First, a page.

Eco’s civilisations aren’t just disconnected groups of people who can choose to work together if they fancy it. In multiplayer, where skill points come more slowly, players absolutely need each other. If you’ve dedicated your life to carpentry, then you might have an enviable house and workshop, but you’ll soon run out of plants and animals to eat and thus have to resort to farming. Without farming skills, however, you’ll end up spending all your time just doing subsistence farming, putting your carpentry work on the back-burner. Or you could get help from your friends.
If someone is focused entirely on farming, then someone else can specialise in engineering, constructing the civilisation’s roads and industry, without needing to worry about running out of energy. With more free time, people can get working on big projects: windmills, tree farms, a really huge bridge to nowhere. But with time constantly passing, even if nobody is in the server, Eco is likely best played with a regular group, or at least on a server with some organisation.
Taking a break from my own projects, I hopped between worlds like a dimension-jumping vagabond and indulged in some sightseeing. I had a nosey around in some neat little towns and solitary homes, but they all looked a lot like the world I’d come from, and not that far off my own solo world. Everything built out of wood, buildings just scattered around — a low-key medieval vibe running throughout.
The race to save the world doesn’t fit comfortably with more creative endeavours. Everything you make is impermanent and the world fleeting. If you can get by in a boring wooden house, then why spend time building something more elaborate? Especially when any time you waste is time that could have been spent helping your civilisation avoid annihilation.
I definitely think there’s room for brief sandboxes where you can get a clean slate every few days or weeks, but if they’re to inspire any sort of real creativity the grind to get everything needed to fuel that creativity has to be a bit more easy going than your standard crafting game. Eco makes the grind more pronounced. And that’s completely unrelated to the environmental elements. My very first building project almost put me off picking up a hammer ever again.
I had to build a log cabin, of course. That meant constantly jogging between trees and my crafting table as wood was transformed into hewn wood, my first building material. Like all starter homes it looked like it was made by a particularly unimaginative five-year-old, but it was serviceable at least. Making a cabin is a necessity because several key crafting tables only work if they’re indoors. Place them outside and you’ll be able to set up tasks but they’ll not actually do anything.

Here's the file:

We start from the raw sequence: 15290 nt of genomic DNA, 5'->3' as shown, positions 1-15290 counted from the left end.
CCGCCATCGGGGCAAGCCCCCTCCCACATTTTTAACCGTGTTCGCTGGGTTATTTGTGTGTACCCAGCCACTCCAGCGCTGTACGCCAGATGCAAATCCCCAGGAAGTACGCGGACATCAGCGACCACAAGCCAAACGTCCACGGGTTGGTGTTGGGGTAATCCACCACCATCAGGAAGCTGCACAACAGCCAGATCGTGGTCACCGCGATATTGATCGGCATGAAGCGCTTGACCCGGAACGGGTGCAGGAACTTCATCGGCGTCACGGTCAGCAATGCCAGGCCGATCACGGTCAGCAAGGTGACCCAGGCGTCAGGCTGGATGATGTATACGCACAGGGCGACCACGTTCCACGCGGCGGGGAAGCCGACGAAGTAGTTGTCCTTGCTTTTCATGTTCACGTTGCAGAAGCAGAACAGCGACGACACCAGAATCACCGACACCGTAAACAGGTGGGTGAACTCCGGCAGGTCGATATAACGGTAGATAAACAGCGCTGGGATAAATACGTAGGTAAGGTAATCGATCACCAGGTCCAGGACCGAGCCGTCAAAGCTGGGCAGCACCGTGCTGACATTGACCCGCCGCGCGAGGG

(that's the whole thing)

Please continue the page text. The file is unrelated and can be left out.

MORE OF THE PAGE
So I had my cabin, with my shiny new carpentry table set up inside. I wanted to let all the woodland critters know that important stuff was going down in my base so I decided to create a sign, then trotted off to get some more wood. When I got back, nothing had happened. My crafting table didn’t have enough room. It turns out that every crafting table has this weird arbitrary rule about how much free space it needs in the room. This one table had an entire cabin to itself, but that still wasn’t enough. So it was back to the woods with me, murdering more trees for my extension.
With every new table, regardless of size, the building had to be extended. I must have spent hours just gathering resources to build crafting tables and renovating my hideous cabin. Let me tell you, it is not a barrel of laughs. And it’s all a bit fiddly. Lots of fixing mistakes, trying to reach awkward places and blocks taking up the whole screen. If I was building something more exciting than a hut, maybe I could grin and bear more of the faff and clumsiness, but building even that has taken around 60 years.
Eco is one of the boldest crafting sandboxes I’ve come across, and smartest, but despite its ambitions it’s still very much beholden to the same tired, old gathering and crafting cycles we’re all very familiar with. The big picture stuff, forging a civilisation and saving the planet, that’s utterly captivating, but that’s not what the moment-to-moment action is like. While a meteor is homing in on your world and your mayor is making decrees, you’ll probably be trudging back into the forest, axe in hand, or standing near a crafting table waiting for something to finish being put together for you.
Eco is out now on Steam for £23.79/$29.99/€27.99.